- Build a community among your customers. When your business is exclusively online, who is your ‘community’? Instead of looking to an existing community to find customers, online businesses can create a community from their customers. Depending on what kind of business you have, Instagram, Facebook, Twitter, Slack and Pinterest are all platforms on which you can build a community. To build a community, you have to look at what traits, interests or attitudes unite your clients (bonus points if these are also your key brand values), and build content, community and interactions around those shared interests.
- Build loyalty. Provided you have a quality product or service, loyalty programs are a great way to build a relationship with your customers. But it’s important not to think about loyalty programs as a short-term promotion, gimmick, or giveaway. Think about the online companies who have gotten repeat business from you. How many of them have loyalty programs? And how often have you spent more than you planned on spending because you were getting a loyalty discount of some kind?
- Reach out on special occasions. You might not be able to go to your client’s kid’s graduation, but you can still celebrate it with them! Why not send a card, or even a gift to acknowledge a special occasion? If you don’t know them well or are worried about picking out the perfect gift, a gifting service, like EvaBot, can help. EvaBot can chat with the gift recipient and figure out exactly what they like. Sending a personalized gift is always a good way to make someone feel special.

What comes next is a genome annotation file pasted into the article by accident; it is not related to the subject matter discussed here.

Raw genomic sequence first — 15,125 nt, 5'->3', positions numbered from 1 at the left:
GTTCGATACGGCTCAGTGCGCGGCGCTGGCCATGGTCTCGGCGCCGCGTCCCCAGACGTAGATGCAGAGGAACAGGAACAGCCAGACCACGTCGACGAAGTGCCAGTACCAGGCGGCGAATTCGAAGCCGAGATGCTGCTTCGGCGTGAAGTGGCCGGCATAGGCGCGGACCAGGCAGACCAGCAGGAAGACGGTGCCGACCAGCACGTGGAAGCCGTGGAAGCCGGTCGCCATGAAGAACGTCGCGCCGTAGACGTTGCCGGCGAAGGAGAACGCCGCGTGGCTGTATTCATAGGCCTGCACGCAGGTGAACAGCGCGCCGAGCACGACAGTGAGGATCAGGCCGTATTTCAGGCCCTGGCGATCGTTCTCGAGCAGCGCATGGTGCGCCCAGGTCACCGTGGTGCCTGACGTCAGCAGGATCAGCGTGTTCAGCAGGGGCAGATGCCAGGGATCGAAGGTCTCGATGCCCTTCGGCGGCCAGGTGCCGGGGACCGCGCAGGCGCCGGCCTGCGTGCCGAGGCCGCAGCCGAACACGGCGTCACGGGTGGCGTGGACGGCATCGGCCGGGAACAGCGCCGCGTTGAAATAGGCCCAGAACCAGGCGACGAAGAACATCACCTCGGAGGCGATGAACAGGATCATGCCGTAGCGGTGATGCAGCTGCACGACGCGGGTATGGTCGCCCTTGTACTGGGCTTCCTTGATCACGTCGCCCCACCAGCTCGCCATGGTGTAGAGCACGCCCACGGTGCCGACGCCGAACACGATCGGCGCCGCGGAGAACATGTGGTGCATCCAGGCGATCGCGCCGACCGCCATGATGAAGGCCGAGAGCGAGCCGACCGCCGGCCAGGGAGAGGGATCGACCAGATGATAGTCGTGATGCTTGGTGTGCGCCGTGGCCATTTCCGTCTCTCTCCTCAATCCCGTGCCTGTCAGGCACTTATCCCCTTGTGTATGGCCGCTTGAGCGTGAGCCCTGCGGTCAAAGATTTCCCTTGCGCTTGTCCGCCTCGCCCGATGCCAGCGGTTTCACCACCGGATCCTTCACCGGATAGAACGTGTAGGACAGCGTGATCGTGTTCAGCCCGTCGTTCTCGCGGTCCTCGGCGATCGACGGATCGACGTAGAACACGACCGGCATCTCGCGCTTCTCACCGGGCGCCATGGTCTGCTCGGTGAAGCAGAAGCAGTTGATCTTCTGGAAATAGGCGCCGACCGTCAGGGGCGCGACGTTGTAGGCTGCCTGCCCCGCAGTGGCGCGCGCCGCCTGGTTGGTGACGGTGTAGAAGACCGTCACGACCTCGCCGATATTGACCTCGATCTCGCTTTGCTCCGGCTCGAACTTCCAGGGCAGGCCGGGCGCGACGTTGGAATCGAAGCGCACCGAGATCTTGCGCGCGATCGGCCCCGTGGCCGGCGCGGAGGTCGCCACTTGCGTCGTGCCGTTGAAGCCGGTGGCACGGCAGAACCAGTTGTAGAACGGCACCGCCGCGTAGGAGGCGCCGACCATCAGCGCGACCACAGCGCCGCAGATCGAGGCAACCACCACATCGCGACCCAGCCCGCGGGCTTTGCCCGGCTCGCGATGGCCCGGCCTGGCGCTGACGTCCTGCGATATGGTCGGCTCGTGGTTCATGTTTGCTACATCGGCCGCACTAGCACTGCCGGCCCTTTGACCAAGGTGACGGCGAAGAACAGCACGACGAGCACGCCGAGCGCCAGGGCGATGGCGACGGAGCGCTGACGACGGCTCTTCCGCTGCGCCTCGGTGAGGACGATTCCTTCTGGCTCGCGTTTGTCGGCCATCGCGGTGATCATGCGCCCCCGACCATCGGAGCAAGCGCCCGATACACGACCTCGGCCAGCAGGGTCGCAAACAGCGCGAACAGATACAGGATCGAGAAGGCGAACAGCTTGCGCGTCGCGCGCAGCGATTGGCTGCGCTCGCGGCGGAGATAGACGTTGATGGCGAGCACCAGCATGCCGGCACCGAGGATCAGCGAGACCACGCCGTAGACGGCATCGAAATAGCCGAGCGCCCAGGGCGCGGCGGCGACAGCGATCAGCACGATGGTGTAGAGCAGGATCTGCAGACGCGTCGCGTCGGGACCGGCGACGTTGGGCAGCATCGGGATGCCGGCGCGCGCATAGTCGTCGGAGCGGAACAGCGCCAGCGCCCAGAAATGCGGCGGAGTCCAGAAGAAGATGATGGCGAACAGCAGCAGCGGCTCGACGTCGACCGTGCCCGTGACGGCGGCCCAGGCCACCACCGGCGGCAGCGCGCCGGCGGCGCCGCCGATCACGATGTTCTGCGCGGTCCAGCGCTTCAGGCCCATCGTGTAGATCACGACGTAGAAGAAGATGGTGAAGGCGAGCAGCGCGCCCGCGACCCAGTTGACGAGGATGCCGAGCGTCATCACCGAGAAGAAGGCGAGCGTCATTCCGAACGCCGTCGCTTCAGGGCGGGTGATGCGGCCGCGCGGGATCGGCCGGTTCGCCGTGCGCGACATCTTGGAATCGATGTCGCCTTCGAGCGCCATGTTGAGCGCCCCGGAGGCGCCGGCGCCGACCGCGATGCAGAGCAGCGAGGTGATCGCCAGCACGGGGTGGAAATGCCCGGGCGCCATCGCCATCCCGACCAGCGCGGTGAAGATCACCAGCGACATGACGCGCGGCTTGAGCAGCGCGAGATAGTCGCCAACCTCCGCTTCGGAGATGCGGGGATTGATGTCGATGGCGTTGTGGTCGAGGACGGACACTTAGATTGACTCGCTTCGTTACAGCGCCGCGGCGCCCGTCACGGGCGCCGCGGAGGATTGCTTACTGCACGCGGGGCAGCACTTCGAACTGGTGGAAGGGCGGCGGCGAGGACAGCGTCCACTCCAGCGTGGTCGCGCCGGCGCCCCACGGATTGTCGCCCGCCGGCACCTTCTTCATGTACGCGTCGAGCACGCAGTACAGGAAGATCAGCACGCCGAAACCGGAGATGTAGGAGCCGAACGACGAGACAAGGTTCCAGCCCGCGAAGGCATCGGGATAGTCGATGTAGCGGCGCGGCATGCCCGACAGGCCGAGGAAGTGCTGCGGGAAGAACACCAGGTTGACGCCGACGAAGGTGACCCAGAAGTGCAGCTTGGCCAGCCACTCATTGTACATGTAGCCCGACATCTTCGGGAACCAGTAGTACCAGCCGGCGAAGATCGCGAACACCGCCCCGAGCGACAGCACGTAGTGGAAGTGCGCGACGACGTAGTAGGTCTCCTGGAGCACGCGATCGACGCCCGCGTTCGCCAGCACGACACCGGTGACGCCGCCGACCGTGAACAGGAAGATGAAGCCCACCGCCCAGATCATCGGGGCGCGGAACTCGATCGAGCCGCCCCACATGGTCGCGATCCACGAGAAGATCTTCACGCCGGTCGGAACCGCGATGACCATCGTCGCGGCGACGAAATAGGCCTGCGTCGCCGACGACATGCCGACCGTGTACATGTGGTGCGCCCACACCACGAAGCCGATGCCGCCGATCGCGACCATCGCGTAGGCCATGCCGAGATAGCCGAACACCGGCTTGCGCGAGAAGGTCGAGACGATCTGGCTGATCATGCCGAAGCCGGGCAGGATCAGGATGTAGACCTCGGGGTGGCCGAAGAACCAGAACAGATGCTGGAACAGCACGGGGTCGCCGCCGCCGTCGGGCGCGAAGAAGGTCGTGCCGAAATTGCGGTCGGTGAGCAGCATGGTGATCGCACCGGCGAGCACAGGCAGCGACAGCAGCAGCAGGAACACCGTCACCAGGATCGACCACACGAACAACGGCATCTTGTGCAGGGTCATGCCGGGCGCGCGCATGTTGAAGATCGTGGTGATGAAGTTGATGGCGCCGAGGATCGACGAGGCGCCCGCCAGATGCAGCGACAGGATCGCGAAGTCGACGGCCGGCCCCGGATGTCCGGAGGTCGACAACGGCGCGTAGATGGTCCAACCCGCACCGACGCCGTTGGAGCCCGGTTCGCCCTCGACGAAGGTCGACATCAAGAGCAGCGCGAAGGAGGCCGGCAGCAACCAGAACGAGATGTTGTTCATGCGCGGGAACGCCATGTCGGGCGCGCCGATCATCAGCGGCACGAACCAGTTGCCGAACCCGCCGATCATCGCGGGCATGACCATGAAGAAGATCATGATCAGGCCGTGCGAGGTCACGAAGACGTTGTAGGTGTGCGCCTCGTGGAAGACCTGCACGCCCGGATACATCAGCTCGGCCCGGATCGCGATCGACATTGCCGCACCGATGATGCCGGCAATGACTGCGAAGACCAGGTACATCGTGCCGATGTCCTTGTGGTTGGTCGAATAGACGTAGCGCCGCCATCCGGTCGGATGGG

The Remote Team
According to one study 70% of people work remotely at least once a week. Teams that work together used to see each other on a daily basis; it was just the nature of work. But these days, you might be working on a team that has never even met in person. So, how do you build the camaraderie that defines truly great teams? How do you make sure everyone is working together for the success of the whole?
- Foster Communication. Workplace communication tools like Slack or Signal don’t just help you share documents, they allow you to communicate and build a company culture as well. Make sure there is a space for remote workers to engage in ‘water cooler’ chat and bond over shared hobbies, interests and obsessions.
- Video Conferences. Sometimes it helps people connect just to be able to put a face with a name. Video calls can also help clear up miscommunications, on occasion. But don’t require a video call on short notice. Remote workers aren’t always dressed for a video call on the spur of the moment.
- Cool Swag. Now, just to be clear, we don’t recommend giving clients branded merchandise as ‘gifts.’ However, sending your remote workers some high quality branded swag can help build a sense of pride in their affiliation with their company and team. Just make sure the gear is cool, useful and high quality.
- Provide Feedback. If you’ve seen Office Space, you might recall that Peter has eight bosses. So, whenever he makes a mistake, he hears about it eight times. With remote workers, there can be the opposite problem. Remote workers can fall into a vacuum where they don’t get feedback on their work, good or bad. Make a plan to give your remote workers feedback on a regular basis so that the feel engaged and part of the team. But make sure this regular feedback does not turn into micromanagement.
Remote doesn’t have to mean disconnected. Make sure you spend time nurturing your long-distance business relationships.